How to survive the next heatwave in Spain

by Deborah Cater
How to survive a heatwave in Spain

Summers in Spain can be unbearably hot. So hot that you don’t see a Spaniard sitting in the sun during the day. It is only tourists who venture into the streets between 3 and 8pm. How do you get through the summer, particularly a heatwave in Spain, and enjoy your time in this beautiful country?

Any tips are welcome. Especially in view of the upcoming heatwave that will bring the mercury well above 40 degrees Celsius in large parts of Spain from Thursday to Tuesday. After three fairly hot summers, we also know how to deal with heat better in the far north. People in the North of Europe also slow down their pace, suddenly need an afternoon nap or children only show themselves on the street well after 8pm when the temperature has dropped a bit.

If you’re lounging by your pool or don’t do much more than a regular dip in the sea, the heat mist rising from the softening asphalt or hot concrete probably isn’t much of a problem. However, if you want to go out, or if you have to work full-time and live in Spain, the high temperatures in the summer can probably be a major obstacle. To better withstand the imminent heatwave in Spain, we give you some tips.

Drink lots of water

Summer in Spain means drinking lots of water. Staying hydrated is key. Never leave home without a refillable water bottle and also try to avoid too much alcohol during the day, as this will only further dehydrate you. Don’t drink your water too cold. This causes your temperature to skyrocket.

Slow down your pace

Do not rush, under any circumstances! During a heat wave in Spain, give yourself enough time to get from A to B. When you’re out all day, there’s no refreshing shower to hand and a sprint to the subway at 42ºC isn’t fun for anyone.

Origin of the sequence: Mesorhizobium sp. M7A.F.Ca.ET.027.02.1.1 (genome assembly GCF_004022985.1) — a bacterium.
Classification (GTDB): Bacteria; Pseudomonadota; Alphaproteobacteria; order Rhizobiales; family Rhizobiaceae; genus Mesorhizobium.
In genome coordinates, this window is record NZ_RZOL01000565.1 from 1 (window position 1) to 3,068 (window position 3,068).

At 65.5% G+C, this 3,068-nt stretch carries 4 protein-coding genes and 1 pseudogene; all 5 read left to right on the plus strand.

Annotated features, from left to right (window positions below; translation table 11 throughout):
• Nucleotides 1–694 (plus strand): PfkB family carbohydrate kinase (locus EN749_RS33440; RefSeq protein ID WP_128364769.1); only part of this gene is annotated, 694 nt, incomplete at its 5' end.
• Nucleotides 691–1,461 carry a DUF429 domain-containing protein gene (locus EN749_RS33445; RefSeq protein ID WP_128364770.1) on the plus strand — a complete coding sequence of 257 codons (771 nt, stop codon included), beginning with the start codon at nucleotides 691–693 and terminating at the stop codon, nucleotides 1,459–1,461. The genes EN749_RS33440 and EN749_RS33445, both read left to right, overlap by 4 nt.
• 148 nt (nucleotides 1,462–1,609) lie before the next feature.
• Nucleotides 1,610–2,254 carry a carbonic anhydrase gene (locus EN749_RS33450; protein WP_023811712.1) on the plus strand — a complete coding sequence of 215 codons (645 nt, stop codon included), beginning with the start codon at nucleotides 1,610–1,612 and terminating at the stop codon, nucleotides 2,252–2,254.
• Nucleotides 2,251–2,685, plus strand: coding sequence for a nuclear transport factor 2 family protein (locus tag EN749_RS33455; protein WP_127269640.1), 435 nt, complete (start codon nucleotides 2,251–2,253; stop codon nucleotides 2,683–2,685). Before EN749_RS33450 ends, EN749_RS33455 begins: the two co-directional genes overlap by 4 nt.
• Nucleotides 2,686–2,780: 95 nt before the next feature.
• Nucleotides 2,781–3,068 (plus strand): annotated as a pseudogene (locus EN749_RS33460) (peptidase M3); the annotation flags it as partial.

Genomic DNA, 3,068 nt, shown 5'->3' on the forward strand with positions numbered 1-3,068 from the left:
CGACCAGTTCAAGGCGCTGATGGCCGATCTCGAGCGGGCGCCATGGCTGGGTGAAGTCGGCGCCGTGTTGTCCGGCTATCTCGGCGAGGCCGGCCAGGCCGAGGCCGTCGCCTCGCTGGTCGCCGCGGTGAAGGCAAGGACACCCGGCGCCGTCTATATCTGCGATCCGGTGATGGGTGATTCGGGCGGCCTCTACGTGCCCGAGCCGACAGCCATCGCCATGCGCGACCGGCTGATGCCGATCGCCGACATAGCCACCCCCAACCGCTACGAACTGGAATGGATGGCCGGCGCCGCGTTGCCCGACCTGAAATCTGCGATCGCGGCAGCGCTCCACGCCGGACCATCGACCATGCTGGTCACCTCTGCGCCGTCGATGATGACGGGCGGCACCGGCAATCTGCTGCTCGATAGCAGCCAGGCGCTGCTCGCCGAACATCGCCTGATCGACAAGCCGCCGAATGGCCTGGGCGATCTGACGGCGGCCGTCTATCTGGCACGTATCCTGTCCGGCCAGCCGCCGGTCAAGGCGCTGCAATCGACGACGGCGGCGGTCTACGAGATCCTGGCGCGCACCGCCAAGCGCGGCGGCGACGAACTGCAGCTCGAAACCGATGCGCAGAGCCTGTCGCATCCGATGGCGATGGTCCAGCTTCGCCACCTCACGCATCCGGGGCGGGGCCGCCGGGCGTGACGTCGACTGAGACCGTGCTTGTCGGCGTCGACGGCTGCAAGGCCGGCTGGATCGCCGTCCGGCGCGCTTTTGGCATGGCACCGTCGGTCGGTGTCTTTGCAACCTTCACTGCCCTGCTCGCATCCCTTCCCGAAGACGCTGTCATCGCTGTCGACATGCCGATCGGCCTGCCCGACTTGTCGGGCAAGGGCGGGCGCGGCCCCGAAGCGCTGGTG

Jump in the shower

Speaking of showering, there’s no better way to feel refreshed than a quick shower at regular intervals. Do not take a shower that is too cold, because that will make you warm again immediately afterwards. Water at body temperature is best. If you can’t shower, use a plant sprayer to spray you regularly to cool down or put your wrists under cold running water.

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Use sunscreen

Lubricate, lubricate and lubricate again is the motto. With a high sun protection factor – the higher the better. Even SPF50 lets in some sun. Sunburn hurts and is harmful. And if you don’t mind wearing a hat or cap, it’s advisable to keep the scorching rays off your relatively sensitive facial skin.

Fans are essential

Not everyone has air conditioning. It’s also not the greenest option for keeping your house cool. Fans work wonders, especially in the bedroom. A nice gentle breeze against your body will help you sleep at night.

Use a Spanish fan

Since time immemorial, Spanish women have used their individual hand fan, the abánico. It’s a great – and elegant – way to cool yourself down. There are also battery powered hand fans for a modern approach.

Wear loose clothes

Skinny jeans during a heatwave in Spain are a no-go. Wear loose fitting clothes made of natural fabrics such as thin cotton, linen or silk.

Eat little, lightly and often

This may sound like a diet, but it’s best to avoid heavy foods in the heat. Cold soups like gazpacho, salmorejo or ajo blanco, with a salad, are perfect on hot summer days. Don’t forget fresh fruits, such as watermelons, peaches, and nectarines.

No housekeeping in the middle of the day

Avoid housework in the middle of the day. Put the laundry in the machine at night (or rather after midnight if the off-peak electricity rate is in effect), hang it out and it’s dry in the morning. It is best to cook later in the day. When you feel like you’re in a furnace, the last thing you want to do is actually turn one on.

Choose the right shade

Trees and greenery provide the best shade. Nothing is more refreshing in the hot summer than seeking out the shade of real greenery. The shade that Parasols or shade cloths provide does not match that of real nature. It is not for nothing that villagers always sit under trees on a square in the summer.

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